Only 1 in 200 of those who tested negative in an antigen test in Delhi to detect possible coronavirus cases were re-tested, a fraction that epidemiologists say is too low given what is known about the disease. From June 25, daily cases appear to have peaked at 3,390 and steadily declined to 1,790 as of 15 July.
Delhi formally began using antigen testing kits on June 18 and has accelerated their use since July. While these tests dominate daily testing, using them widely without following up with adequate retests contradicts Indian Council of Medical Research (ICMR) guidelines on use of the test, experts told The Hindu.
Also read | Nearly 3 lakh rapid antigen tests in Delhi
From June 15- July 16, Delhi has conducted 305,820 Rapid Antigen Detection Tests (RADT) — a quicker complement to the standard RT-PCR (reverse transcription polymerase chain reaction) test that while most accurate takes as many as 24-48 hours to deliver a verdict — to check for the COVID-19 virus. Of these, 285,225 tests came ‘negative’. Of them, 1,670 (or about 0.5%) were chosen for re-test by RT-PCR and 252 of these were confirmed positive, according to the most updated figures as on July 16 confirmed by The Hindu.
The limitation of the RADT is that they may miss as many as half of those who are actually positive, which is why the ICMR recommends that these tests be administered in regions where the background prevalence of the disease is known to be high and those negatives “suspected” to be harbouring the virus be re-tested by the standard RT-PCR test.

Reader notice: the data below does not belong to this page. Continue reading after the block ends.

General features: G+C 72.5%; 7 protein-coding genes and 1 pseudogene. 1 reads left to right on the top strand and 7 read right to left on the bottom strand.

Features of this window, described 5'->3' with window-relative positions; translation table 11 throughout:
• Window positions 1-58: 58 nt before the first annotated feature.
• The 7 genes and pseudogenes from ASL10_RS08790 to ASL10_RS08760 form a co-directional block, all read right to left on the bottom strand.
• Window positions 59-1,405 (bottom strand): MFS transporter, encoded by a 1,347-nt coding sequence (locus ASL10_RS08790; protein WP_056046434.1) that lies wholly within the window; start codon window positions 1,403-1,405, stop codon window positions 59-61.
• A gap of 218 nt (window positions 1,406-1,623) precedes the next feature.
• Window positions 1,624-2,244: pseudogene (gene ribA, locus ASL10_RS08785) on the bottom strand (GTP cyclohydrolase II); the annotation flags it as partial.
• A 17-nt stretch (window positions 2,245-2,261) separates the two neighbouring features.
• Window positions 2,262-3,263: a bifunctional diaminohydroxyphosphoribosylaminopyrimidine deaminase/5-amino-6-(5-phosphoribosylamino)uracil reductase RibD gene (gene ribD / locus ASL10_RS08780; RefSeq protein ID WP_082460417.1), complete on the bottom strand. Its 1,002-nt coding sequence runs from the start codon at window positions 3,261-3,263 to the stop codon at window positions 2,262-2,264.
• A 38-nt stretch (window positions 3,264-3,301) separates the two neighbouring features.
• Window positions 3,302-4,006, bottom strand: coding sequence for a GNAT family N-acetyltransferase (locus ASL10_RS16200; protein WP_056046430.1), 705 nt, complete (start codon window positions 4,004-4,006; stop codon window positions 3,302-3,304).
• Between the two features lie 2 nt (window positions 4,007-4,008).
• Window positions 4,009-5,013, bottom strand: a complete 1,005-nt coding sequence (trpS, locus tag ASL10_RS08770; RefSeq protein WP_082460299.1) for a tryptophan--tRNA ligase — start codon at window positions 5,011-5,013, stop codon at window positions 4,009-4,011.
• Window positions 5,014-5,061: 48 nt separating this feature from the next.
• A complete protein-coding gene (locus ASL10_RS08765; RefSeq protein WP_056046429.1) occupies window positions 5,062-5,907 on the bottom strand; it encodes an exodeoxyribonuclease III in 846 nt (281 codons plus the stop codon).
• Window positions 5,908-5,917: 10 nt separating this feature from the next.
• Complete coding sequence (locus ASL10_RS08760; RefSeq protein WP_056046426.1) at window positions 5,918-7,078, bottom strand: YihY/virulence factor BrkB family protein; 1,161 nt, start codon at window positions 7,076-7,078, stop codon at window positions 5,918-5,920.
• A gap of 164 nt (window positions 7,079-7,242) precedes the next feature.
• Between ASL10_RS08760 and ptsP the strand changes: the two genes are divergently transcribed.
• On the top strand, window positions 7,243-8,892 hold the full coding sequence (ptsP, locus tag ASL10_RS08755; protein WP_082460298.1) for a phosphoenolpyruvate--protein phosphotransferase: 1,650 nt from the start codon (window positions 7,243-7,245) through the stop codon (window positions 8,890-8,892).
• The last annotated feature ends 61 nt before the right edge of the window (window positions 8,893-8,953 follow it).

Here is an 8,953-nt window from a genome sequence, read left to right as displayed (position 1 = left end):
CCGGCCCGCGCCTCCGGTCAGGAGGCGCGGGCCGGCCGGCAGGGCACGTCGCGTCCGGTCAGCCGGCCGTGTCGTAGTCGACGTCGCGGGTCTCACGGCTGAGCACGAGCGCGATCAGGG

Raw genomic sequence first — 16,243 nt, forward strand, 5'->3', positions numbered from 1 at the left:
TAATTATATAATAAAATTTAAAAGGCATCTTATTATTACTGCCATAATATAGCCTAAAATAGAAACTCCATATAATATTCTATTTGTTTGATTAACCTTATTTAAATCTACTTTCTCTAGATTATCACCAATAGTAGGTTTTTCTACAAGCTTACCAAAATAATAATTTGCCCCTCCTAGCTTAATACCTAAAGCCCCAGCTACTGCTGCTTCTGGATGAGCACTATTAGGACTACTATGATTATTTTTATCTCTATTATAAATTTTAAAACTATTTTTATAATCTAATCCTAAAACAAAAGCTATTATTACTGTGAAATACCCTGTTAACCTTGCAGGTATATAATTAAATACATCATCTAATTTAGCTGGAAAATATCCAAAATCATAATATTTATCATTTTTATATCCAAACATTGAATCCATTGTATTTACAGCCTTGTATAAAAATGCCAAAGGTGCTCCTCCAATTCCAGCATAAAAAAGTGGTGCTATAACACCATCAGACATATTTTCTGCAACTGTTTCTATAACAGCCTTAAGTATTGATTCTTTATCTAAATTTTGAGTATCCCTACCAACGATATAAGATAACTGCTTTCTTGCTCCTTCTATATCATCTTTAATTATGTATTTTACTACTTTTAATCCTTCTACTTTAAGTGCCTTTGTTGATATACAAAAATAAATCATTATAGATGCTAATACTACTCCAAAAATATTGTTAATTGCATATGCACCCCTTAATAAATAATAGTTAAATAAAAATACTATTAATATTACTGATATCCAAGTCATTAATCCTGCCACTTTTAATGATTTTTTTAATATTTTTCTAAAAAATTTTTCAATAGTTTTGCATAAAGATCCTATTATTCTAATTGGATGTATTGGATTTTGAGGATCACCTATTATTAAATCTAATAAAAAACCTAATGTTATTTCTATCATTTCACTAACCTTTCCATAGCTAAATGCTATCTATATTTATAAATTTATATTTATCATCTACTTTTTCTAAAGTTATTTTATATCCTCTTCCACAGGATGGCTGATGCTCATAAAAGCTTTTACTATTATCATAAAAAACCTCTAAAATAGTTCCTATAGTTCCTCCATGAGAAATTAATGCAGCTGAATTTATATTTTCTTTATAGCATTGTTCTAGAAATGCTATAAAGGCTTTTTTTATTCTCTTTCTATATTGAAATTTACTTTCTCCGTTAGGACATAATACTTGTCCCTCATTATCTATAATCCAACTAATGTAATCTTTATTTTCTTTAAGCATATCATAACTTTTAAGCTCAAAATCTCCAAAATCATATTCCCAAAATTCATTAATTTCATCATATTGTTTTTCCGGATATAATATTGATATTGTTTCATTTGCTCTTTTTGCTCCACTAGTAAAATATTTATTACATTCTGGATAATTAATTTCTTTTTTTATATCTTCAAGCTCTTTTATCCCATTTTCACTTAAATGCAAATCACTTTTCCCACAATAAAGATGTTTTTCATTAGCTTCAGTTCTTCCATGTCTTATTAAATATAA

When approving the RADT by SD Biosensor, a South Korean company, the ICMR underlined that the test ought to be used only in containment zones, hotspots, hospital settings and laboratories among those who manifested one or other symptoms of the disease, influenza-like illnesses, and people with co-morbidities who were asymptomatic direct and high-risk contacts of those confirmed positive. Under these settings, those who tested ‘negative’ and whom clinicians “suspected” to be harbouring the disease ought to be “definitely tested sequentially by RT-PCR to rule out infection”.
Those who test positive don’t need a re-test and must be considered positive, the guidelines note.
On July 9, a Delhi government order as part of its “Test Track Treat” strategy expanded the ambit of testing beyond containment zones. Symptomatic individuals would be identified via surveys and they would all need to be tested with RADT kits. “We consistently need to test at least 20,000 people each day. Since the contacts can be in any part of the city, depending on the movement of the patient, the testing facility will be made available at all identified dispensaries and polyclinics,” the order said.
This initiative also underlines that “high-risk” persons who test negative in the RADT will have to undergo RT-PCR.
However, the low number of re-tests doesn’t square with the ICMR recommendation regarding re-tests nor with previous research. ICMR scientists, in a national survey published in May in the Indian Journal of Medical Research found 10% positives among symptomatic contacts of laboratory confirmed cases; 6.1% among hospitalised patients with Severe Acute Respiratory Illness (SARI); and 5.1% among asymptomatic family members of laboratory confirmed cases. This was in April and cases have only exponentially increased everywhere, including Delhi, since.